The first syntax format also shows the NOWAIT option. It indicates that if a resource is not available the statement should not wait. Instead, it will instantly ABORT. There is another option called MODE that can be used. However, it does not do anything and is there strictly for compatibility with DB/2 SQL. Lastly, also for compatibility, the FOR can be changed to an IN. The NOWAIT is available for all locking requests. The other specification in the above formats is used for specifying the database object to lock. In reality, multiple LOCKING modifiers might exist on a single SELECT. For instance, in a join operation an ACCESS lock might be requested for one table and not the other.
The above chart shows that the SELECT is the only command that can use the LOCKING FOR modifier for anything other than EXCLUSIVE. This is because most locks cannot be downgraded to a lesser lock, without causing potential data integrity issues. Since the SELECT is not changing data, it can be downgraded safely.
It is very common to use the ACCESS locking when creating a view. Since most views only SELECT rows, a WRITE lock is not needed. Plus, if maintenance is being performed on a table, selecting rows using a view with an ACCESS lock is not delayed due to a WRITE lock. So, users are happy and don't call to complain that the "system is slow."
Another time to use the LOCKING modifier is for multi-step transactions. Consider this situation: The first step is a SELECT and obtains a READ lock. This lock allows other users to also SELECT from the table with a READ lock. Then, the next step of the transaction is an UPDATE. It must now upgrade the READ lock to a WRITE lock.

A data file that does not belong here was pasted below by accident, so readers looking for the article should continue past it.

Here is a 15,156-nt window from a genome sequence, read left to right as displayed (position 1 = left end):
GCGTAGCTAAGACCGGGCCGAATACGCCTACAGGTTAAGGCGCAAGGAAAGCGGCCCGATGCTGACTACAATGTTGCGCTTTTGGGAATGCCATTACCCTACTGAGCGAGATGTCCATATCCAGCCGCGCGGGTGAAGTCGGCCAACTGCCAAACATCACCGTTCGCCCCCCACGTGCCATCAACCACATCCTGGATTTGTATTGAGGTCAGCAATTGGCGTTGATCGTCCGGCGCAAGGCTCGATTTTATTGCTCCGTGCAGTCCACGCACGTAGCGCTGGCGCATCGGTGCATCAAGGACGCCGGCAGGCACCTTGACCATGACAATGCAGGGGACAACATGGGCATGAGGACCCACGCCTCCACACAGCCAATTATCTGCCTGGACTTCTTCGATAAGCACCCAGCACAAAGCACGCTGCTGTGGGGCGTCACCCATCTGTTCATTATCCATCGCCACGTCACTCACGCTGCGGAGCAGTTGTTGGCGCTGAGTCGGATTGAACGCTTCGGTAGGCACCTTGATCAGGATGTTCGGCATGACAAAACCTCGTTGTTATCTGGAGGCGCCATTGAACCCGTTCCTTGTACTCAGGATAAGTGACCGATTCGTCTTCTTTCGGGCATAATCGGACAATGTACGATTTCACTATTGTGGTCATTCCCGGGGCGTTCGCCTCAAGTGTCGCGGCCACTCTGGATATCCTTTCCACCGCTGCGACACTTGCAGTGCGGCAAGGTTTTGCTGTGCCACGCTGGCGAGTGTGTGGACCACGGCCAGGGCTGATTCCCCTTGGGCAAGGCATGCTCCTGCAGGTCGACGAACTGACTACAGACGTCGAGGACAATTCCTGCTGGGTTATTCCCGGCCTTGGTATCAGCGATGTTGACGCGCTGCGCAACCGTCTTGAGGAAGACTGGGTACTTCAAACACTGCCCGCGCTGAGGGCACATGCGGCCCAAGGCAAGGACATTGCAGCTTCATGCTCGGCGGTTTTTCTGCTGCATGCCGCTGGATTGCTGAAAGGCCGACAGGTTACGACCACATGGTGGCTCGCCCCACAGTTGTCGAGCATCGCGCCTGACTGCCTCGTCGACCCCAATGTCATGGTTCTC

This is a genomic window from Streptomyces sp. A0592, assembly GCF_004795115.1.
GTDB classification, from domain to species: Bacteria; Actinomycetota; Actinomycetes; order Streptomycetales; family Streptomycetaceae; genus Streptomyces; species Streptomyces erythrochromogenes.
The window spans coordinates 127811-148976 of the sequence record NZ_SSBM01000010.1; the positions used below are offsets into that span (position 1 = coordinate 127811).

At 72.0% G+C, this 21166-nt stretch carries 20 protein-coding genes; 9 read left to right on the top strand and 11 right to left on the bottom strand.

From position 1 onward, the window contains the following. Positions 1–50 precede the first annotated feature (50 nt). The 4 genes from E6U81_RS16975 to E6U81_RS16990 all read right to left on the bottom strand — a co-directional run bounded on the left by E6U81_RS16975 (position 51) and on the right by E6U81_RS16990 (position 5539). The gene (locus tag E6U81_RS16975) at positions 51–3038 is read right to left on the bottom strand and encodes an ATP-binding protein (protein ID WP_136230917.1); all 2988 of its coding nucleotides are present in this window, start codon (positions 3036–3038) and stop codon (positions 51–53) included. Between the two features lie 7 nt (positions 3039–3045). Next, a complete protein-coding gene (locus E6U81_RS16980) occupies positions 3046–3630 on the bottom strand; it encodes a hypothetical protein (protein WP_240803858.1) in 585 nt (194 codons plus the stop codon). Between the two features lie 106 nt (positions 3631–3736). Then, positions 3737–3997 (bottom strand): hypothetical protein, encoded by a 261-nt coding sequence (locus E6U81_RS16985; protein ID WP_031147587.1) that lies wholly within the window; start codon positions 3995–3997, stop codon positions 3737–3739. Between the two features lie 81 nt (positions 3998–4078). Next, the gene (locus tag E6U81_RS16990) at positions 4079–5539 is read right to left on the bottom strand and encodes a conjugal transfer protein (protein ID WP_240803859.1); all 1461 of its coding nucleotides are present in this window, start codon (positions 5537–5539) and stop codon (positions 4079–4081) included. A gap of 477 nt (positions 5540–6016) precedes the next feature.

This upgrade of the lock cannot occur while other users have a READ lock on the resource. Therefore, the transaction must wait for the READ locks to disappear. This might dramatically increase the time to complete the maintenance transaction. Therefore, by upgrading the initial default of a READ lock to a WRITE lock for the SELECT it eliminates the potential for a delay in the middle of the transaction.
The next SELECT uses the ACCESS lock, common in a View:EXPLAINLOCKING ROW FOR ACCESS WHERE customer_name LIKE 'Billy%' ; 10 Rows Returned
Since the locking modifier can name the table, each table may use different locking when multiple tables are referenced in the same SQL statement. We recommend that you consult the User Reference Manual if you are going to be using the LOCKING modifier extensively. It is not the intent of this to make you an expert on LOCKING.
Teradata Related Interview Questions
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Teradata Related Practice Tests
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|MYSQL DBA Practice Tests||Database Administration Practice Tests|
|DB2 SQL Programming Practice Tests||Hadoop Administration Practice Tests|
Teradata Parallel Architecture
Fundamental Sql Using Select
On-line Help And Show Commands
Date And Time Processing
Character String Processing
Reporting Totals And Subtotals
Data Definition Language